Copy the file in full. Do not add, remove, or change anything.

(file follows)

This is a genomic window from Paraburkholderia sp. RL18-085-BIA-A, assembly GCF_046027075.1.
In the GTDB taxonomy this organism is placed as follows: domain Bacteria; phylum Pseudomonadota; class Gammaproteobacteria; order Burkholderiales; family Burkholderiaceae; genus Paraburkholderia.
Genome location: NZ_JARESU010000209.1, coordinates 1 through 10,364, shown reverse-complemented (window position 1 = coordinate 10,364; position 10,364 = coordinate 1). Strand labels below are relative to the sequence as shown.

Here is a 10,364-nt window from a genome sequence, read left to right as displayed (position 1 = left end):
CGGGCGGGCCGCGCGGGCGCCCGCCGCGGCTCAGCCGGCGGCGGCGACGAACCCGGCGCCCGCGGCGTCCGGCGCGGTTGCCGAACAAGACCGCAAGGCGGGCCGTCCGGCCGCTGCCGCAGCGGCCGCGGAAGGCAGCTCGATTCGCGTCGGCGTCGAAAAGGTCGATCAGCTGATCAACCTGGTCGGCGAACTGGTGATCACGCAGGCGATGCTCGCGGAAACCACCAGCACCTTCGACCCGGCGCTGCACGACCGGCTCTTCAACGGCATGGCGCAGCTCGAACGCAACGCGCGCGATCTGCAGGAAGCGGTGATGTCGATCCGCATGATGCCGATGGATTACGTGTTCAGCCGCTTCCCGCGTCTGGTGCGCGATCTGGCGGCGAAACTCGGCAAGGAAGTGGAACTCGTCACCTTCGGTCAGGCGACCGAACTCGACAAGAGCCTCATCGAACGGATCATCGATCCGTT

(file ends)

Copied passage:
This is a genomic window from Paraburkholderia sp. RL18-085-BIA-A, assembly GCF_046027075.1.
In the GTDB taxonomy this organism is placed as follows: domain Bacteria; phylum Pseudomonadota; class Gammaproteobacteria; order Burkholderiales; family Burkholderiaceae; genus Paraburkholderia.
Genome location: NZ_JARESU010000209.1, coordinates 1 through 10,364, shown reverse-complemented (window position 1 = coordinate 10,364; position 10,364 = coordinate 1). Strand labels below are relative to the sequence as shown.

Here is a 10,364-nt window from a genome sequence, read left to right as displayed (position 1 = left end):
CGGGCGGGCCGCGCGGGCGCCCGCCGCGGCTCAGCCGGCGGCGGCGACGAACCCGGCGCCCGCGGCGTCCGGCGCGGTTGCCGAACAAGACCGCAAGGCGGGCCGTCCGGCCGCTGCCGCAGCGGCCGCGGAAGGCAGCTCGATTCGCGTCGGCGTCGAAAAGGTCGATCAGCTGATCAACCTGGTCGGCGAACTGGTGATCACGCAGGCGATGCTCGCGGAAACCACCAGCACCTTCGACCCGGCGCTGCACGACCGGCTCTTCAACGGCATGGCGCAGCTCGAACGCAACGCGCGCGATCTGCAGGAAGCGGTGATGTCGATCCGCATGATGCCGATGGATTACGTGTTCAGCCGCTTCCCGCGTCTGGTGCGCGATCTGGCGGCGAAACTCGGCAAGGAAGTGGAACTCGTCACCTTCGGTCAGGCGACCGAACTCGACAAGAGCCTCATCGAACGGATCATCGATCCGTT